Who's Steering this Thing?

This year has been intriguing.  A year or so ago, we all had a rough idea what the book industry was.  In fact, the premise of the blog I set up a year ago was that my words would eventually end up on a bookshelf.  As I gave my blog a make-over today I was aware of this.  How likely are my books to end up on a bookshelf now?  It is by no means certain that actual, physical books will be made from my words.  They could become best selling novels and never go near paper.  With every month, it is more clear to me that writers are not the only ones fumbling through a maze whilst wearing a blindfold: everyone is doing it.  



Readers are confused.  One minute, books were physical things.  The next minute, you could download PDFs for free - or for pennies.  Suddenly, ebooks can sell for as much as, or even more than, physical books.  I laughed at the idea of paying $75 for an ebook the other day, when I saw it being discussed on Twitter, only to be pulled up by someone who had thought nothing of spending $150 on one.  Meanwhile, independent shops have been forced out of towns by big book stores and they, in turn, are now being forced out by supermarkets and Amazon.


Ah... Amazon.  How convenient it is.  I love Amazon - there's even a little carousel of wonderful writerly things I lust after at the bottom of this page - but I am a little startled by their newest offer.  It is something wonderful for writers: utterly liberating.  We can finally grab our careers by the lead and march them through the park of profitable endeavour.  That said, it is a cloudy day for publishing.  What am I on about?  Well... you know that writers can now self-published through Amazon?  Their very generous royalty calculations have just exploded.  30-ish% is now 70%!  A fair share for writers will be exchanged for a fair price for readers and exclusivity to the Kindle.  Is this the best thing to happen for writers and readers in an age?  Should we all buy Kindles and publish our books with Amazon?  What would that do to publishers and book shops? How will the Apple iSlate change the literary climate?  Should we wait?  What do you think?

Agnieszkas Shoes  – (21 January 2010 at 10:27)  

I think more & more it's the industry not the writers that's in the dark. We know what we want - to get people reading. And we have the freedom to pick and choose our means - most of the time at zero cost. The bigger the business, the more it has to put its eggs in a basket, make a choice, invest in it, and hope it was right.

I'm utterly committed to the freemium model - see the article I wrote for Guy Gonzalez last year:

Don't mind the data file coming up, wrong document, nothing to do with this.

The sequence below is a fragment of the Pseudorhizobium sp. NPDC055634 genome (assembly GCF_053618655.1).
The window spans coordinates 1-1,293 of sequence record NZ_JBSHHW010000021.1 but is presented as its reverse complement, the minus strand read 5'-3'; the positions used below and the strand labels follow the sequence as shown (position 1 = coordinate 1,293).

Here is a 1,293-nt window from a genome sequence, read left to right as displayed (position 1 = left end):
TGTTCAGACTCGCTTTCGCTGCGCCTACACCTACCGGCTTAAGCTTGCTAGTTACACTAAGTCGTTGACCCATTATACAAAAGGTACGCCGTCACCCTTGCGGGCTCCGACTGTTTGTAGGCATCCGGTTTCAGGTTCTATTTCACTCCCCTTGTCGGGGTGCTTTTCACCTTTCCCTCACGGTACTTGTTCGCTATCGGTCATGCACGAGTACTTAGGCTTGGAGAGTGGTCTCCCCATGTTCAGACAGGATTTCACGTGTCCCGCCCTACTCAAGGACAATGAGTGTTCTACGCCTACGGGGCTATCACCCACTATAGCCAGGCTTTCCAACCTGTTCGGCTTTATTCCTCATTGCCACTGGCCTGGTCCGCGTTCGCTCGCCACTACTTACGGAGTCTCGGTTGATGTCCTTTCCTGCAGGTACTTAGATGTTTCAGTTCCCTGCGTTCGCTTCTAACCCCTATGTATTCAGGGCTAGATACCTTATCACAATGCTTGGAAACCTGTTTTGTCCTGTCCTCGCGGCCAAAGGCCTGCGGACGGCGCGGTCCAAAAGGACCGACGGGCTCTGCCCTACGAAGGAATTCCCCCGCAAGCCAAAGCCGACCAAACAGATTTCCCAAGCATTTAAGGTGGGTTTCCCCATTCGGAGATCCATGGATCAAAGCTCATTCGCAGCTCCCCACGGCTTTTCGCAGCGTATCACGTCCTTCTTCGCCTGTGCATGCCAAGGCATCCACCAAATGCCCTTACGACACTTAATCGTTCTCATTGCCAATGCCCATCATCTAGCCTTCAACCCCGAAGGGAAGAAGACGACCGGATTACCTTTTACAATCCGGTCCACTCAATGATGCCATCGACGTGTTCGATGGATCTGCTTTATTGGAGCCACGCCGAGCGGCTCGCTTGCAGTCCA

http://loudpoet.com/2009/09/03/freemium-for-writers-is-two-debates/

At this stage of my career I want readers - and ebooks are something I can give them for free to remove the barriers to people reading my work - once they're there, of course, it's up to the work to do its job. That's all we can ask for - an opportunity to be read - if the writing's no good then that's our tough. If it IS, people will, I am sure, pay for physical products.

Out of interest, this is the futurology post I wrote last May about the publishing industry:


http://streamwriting.com/blog/?p=116

Rebecca Woodhead  – (21 January 2010 at 14:49)  

Thanks for that comment. Really interesting. I agree with much of it. I'll look at those articles.

As a survivor of the first web boom, I am wary of the idea that you can give something away and later expect payment for it. We all assumed the same thing and it kicked us in our respective arses. My experience is that you can give an item away and expect payment for an item/service that is similar but not the same kind of thing. For instance, people expect free blog content but don't necessarily expect free novels. Once you give away free novels, that is expected. I see where you're coming from as I've come from the same place before in both business and creative ventures but that approach won't work for me this time. I have no margin of error financially so I have to be as commercial as I can to get a foothold. After that, I love the idea of letting lose with other genres, literary fiction etc. I regret the format wars at the moment. Readers and writers will lose out.

I'm putting together a plan. It's fortunate that I have industry types interested so I can make a choice between different approaches. I think if I approached anything as a 'last option' I would find it hard to be excited about it. That's one of the things I find interesting about your approach - the fact that it is proactive and conscious. It is, as you say, all about the readers. Writers need to make choices that are sustainable for them and that also serve their readers. Sometimes that will involve more work (my current business plan involves an obscene amount of extra work to accomplish this) but that's the price we pay for living our dreams.